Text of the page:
I’ll never forget a meeting he had with journalists in the Jubilee Year when he was still bishop in his native diocese of La Crosse, Wis. This is a large diocese, land-wise — it’s three and a half hours from La Crosse to the northeastern most part of the diocese, so the interaction he has with the press in that are isn’t that often. He also isn’t one to watch a lot of television. He had met a TV journalist from that area once before and this man had told him about some situation with his mother and aunt, both of whom were ill. At this meeting, then, he went up to this journalist, called him by name, and asked how his mother and aunt were doing, much to the surprise of the journalist.

    Archbishop Burke is a man who cares about people, and he cares about their immortal souls. That’s his job. Even more, that’s what the Lord has called him to do, and he has taken on that calling with a willing heart.

    And there are two different people he has to care about here — the first are those who are being killed in the slaughter of the innocents known as abortion and embryonic stem cell research. The second are those who are perpetrating these evils, either by doing it themselves or by voting to allow them to happen.

    That the first suffer at the hands of the second grieves him. That the second know — or, at least, should know — what they’re doing and know that it’s wrong, frustrates him. Still, he knows that since they act as if they don’t, he has to tell them that what they’re doing is wrong. And he has to tell them that there are certain consequences to their wrong actions. And then he has to impose those consequences.

    Now, what most people don’t realize is that Archbishop Burke always, and I do mean always, confronts the people he has to confront on a private basis first. It’s only when either they go to the press to complain (like Rep. David Obey and his colleagues in Wisconsin), or when they don’t do what he asks them to do in a very important matter such as the Cardinal Glennon benefit, that it becomes a matter of public knowledge.

    That other bishops fail to carry out their duties and warn those people for whom they are responsible that their immortal souls are imperiled is not Arcbhishop Burke’s fault. That Archbishop Wuerl doesn’t take on this issue in the way he should doesn’t make Archbishop Burke an authoritarian bishop. It shows up Archbishop Wuerl and his all-too-many like-minded brethren for what they are — men who act like the fleeing hired hands, allowing the wolves to run rampant through the flock.

  • Martha

    See, Mollie, that’s what I mean. If 2 million voted and 50,000 more voted, then was that two different votes? Two votes on the one referendum? How many people voted? By what majority – and was it a close one or not – did this pass?

    If he’s going to quote figures, then I’d like to see a bit more substance, particularly if he’s using them to bash the Archbishop. I imagine Missouri is not 100% Roman Catholic, so out of those 2 million voters (or 2,050,000 voters, whichever it was), how did the RC vote stack up? Support for the Archbishop? Open defiance? Can’t tell either way? The way he uses it, it’s only dropped into the story as a kind of ‘gotcha!’ about Archbishop Burke: ‘see, he wanted this banned, but they passed it anyway, nyahnyah!’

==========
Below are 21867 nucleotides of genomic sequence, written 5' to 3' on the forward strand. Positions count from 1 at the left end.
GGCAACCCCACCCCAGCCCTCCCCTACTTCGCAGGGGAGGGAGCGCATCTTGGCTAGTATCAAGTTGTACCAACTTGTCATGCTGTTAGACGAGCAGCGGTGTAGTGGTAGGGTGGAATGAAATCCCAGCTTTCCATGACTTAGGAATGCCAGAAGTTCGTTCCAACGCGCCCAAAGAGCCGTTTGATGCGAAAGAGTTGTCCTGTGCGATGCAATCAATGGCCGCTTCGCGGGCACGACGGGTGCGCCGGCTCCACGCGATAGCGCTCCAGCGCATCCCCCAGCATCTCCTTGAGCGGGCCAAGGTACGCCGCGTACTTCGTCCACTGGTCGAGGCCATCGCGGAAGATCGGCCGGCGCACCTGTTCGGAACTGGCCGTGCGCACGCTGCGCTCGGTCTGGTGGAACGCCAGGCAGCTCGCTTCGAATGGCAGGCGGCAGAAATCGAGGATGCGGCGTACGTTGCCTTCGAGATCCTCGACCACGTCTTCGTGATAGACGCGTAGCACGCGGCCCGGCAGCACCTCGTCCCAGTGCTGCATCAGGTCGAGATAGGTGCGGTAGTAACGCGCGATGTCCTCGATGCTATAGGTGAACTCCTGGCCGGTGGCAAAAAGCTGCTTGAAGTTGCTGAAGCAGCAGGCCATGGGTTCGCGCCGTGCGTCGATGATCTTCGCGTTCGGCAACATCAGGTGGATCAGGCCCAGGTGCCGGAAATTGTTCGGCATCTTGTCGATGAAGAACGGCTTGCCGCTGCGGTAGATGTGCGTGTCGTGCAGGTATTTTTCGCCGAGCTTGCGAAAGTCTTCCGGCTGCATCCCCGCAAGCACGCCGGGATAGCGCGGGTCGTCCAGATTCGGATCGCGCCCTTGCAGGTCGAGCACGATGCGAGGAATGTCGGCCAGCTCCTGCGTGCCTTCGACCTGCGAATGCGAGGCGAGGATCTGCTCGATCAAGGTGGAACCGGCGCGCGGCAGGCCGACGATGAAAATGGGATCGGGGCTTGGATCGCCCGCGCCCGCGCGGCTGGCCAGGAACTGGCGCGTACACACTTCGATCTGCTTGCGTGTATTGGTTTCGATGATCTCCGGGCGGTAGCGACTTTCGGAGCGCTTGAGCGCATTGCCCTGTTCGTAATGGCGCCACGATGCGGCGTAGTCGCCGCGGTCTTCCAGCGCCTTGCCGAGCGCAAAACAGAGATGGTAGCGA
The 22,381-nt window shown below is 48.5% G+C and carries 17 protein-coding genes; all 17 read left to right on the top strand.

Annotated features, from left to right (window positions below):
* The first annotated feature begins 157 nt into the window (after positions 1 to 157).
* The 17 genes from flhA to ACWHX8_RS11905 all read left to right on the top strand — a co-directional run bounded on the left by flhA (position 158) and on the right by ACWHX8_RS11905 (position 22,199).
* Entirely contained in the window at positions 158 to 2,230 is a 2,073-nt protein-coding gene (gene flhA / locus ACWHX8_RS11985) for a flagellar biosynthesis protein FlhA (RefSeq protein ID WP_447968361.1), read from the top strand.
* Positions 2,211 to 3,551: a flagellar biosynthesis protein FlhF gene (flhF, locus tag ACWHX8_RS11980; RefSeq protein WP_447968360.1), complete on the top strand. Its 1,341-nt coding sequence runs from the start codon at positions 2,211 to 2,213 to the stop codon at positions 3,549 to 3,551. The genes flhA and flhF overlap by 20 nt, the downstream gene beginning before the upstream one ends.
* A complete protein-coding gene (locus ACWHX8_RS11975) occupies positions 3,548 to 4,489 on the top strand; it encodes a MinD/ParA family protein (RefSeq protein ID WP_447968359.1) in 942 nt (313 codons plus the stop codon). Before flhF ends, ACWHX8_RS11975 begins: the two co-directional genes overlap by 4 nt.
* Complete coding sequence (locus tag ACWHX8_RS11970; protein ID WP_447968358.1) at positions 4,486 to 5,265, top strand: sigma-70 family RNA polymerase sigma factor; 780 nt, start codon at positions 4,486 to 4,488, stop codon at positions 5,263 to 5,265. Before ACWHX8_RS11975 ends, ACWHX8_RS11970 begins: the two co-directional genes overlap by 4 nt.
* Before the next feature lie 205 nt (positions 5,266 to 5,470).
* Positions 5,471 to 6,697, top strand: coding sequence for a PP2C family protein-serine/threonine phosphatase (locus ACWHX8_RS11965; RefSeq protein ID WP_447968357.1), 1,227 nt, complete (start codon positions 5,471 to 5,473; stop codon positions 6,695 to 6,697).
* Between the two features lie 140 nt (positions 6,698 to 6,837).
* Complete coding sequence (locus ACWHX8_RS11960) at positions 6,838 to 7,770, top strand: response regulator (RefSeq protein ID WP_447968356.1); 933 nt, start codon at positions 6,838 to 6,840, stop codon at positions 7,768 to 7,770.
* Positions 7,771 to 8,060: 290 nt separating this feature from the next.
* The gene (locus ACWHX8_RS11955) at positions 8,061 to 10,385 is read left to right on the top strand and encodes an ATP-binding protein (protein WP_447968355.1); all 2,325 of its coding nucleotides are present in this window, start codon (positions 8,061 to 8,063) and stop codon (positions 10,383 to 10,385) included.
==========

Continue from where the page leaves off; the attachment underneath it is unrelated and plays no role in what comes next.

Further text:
• Martha

    Ah, I see Kyralessa has answered my question for me.

    Yes, saying it was a 51% in favour to a 49% against vote sounds much more like a very closely fought result and less like a ‘free-minded Catholic people follow own consciences in best American tradition and deliver stunning rebuke to dictatorial, authoritarian, mediaeval Vatican-zealot Archbishop’.

  • Str1977


    you might be a bit obsessive about reducing that former bishop to his supposed racism. And still, I have no clue whether he was racist in any way, knowing nothing about him. I read that he failed to foster racial integration, which is not quite the top notch of racism. As bad as racism is, killing humans is worse.

    Whatever prompted you to bring in the “stupid party” (to use Mark Shea’s phrase) is beyond me.

  • Str1977

    BTW, the hospital was opened and named in 1956.

    Renaming institutions is a recent and stupid innovation.

  • Deacon John M. Bresnahan

    What bothers me in stories like this in the Wash. Post is that far more Catholics will see the lies, distortions, invectives, and insults of the Post than will hear the other side from Catholic Media or at Catholic Mass.

  • Raider51

    This is another example of why we, the general public, tends to view journalists with such distain.

    Or, to put it another way — why Rita Skeeter seems to be a true reflection of journalists.

    The thing is, there are some really good writers and researchers out there. This kind of thing makes them all look like attorney scum.

    (as a member of the bar, I can say that.)

  • Eli

    Didn’t somebody smart once say:

    Anger is a good thing if it destroys bad things

    …and if they didn’t then they should of.

  • dpt

    “Name one church leader in the history of the world who has ever made decisions to the satisfaction of 100 percent of the flock.”

    No…wait a minute…ok, I’ll need more time to thing of someone…give me a moment here…